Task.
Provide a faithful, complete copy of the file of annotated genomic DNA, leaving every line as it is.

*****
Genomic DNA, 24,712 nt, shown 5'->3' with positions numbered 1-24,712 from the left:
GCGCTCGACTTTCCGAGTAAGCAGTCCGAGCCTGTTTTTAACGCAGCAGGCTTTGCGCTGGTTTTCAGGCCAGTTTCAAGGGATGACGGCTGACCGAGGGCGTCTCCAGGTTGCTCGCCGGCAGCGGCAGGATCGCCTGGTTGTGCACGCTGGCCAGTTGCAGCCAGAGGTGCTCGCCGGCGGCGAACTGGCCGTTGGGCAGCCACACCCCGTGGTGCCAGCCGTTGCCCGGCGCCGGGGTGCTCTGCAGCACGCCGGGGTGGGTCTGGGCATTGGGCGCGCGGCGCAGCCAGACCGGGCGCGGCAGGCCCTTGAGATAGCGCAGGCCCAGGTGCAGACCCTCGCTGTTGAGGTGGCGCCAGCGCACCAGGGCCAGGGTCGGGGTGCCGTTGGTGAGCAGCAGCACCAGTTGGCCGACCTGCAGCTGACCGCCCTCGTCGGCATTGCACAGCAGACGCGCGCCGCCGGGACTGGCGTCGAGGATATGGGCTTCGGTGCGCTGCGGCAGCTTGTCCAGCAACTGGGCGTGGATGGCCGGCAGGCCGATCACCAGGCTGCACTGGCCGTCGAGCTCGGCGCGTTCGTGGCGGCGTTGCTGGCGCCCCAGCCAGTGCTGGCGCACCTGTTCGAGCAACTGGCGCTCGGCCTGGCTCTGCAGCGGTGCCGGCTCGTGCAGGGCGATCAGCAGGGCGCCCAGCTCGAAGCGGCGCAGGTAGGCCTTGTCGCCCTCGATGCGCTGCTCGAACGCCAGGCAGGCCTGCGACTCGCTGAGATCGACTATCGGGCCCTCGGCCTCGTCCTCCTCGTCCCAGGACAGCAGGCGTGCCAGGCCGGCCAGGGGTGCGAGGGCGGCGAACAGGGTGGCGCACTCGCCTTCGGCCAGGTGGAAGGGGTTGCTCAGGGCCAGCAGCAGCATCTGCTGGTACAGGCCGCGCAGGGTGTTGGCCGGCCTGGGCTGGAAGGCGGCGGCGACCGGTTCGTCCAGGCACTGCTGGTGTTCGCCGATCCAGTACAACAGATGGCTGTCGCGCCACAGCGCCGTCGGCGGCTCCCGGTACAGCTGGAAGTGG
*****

Genomic DNA, 24,712 nt, shown 5'->3' with positions numbered 1-24,712 from the left:
GCGCTCGACTTTCCGAGTAAGCAGTCCGAGCCTGTTTTTAACGCAGCAGGCTTTGCGCTGGTTTTCAGGCCAGTTTCAAGGGATGACGGCTGACCGAGGGCGTCTCCAGGTTGCTCGCCGGCAGCGGCAGGATCGCCTGGTTGTGCACGCTGGCCAGTTGCAGCCAGAGGTGCTCGCCGGCGGCGAACTGGCCGTTGGGCAGCCACACCCCGTGGTGCCAGCCGTTGCCCGGCGCCGGGGTGCTCTGCAGCACGCCGGGGTGGGTCTGGGCATTGGGCGCGCGGCGCAGCCAGACCGGGCGCGGCAGGCCCTTGAGATAGCGCAGGCCCAGGTGCAGACCCTCGCTGTTGAGGTGGCGCCAGCGCACCAGGGCCAGGGTCGGGGTGCCGTTGGTGAGCAGCAGCACCAGTTGGCCGACCTGCAGCTGACCGCCCTCGTCGGCATTGCACAGCAGACGCGCGCCGCCGGGACTGGCGTCGAGGATATGGGCTTCGGTGCGCTGCGGCAGCTTGTCCAGCAACTGGGCGTGGATGGCCGGCAGGCCGATCACCAGGCTGCACTGGCCGTCGAGCTCGGCGCGTTCGTGGCGGCGTTGCTGGCGCCCCAGCCAGTGCTGGCGCACCTGTTCGAGCAACTGGCGCTCGGCCTGGCTCTGCAGCGGTGCCGGCTCGTGCAGGGCGATCAGCAGGGCGCCCAGCTCGAAGCGGCGCAGGTAGGCCTTGTCGCCCTCGATGCGCTGCTCGAACGCCAGGCAGGCCTGCGACTCGCTGAGATCGACTATCGGGCCCTCGGCCTCGTCCTCCTCGTCCCAGGACAGCAGGCGTGCCAGGCCGGCCAGGGGTGCGAGGGCGGCGAACAGGGTGGCGCACTCGCCTTCGGCCAGGTGGAAGGGGTTGCTCAGGGCCAGCAGCAGCATCTGCTGGTACAGGCCGCGCAGGGTGTTGGCCGGCCTGGGCTGGAAGGCGGCGGCGACCGGTTCGTCCAGGCACTGCTGGTGTTCGCCGATCCAGTACAACAGATGGCTGTCGCGCCACAGCGCCGTCGGCGGCTCCCGGTACAGCTGGAAGTGG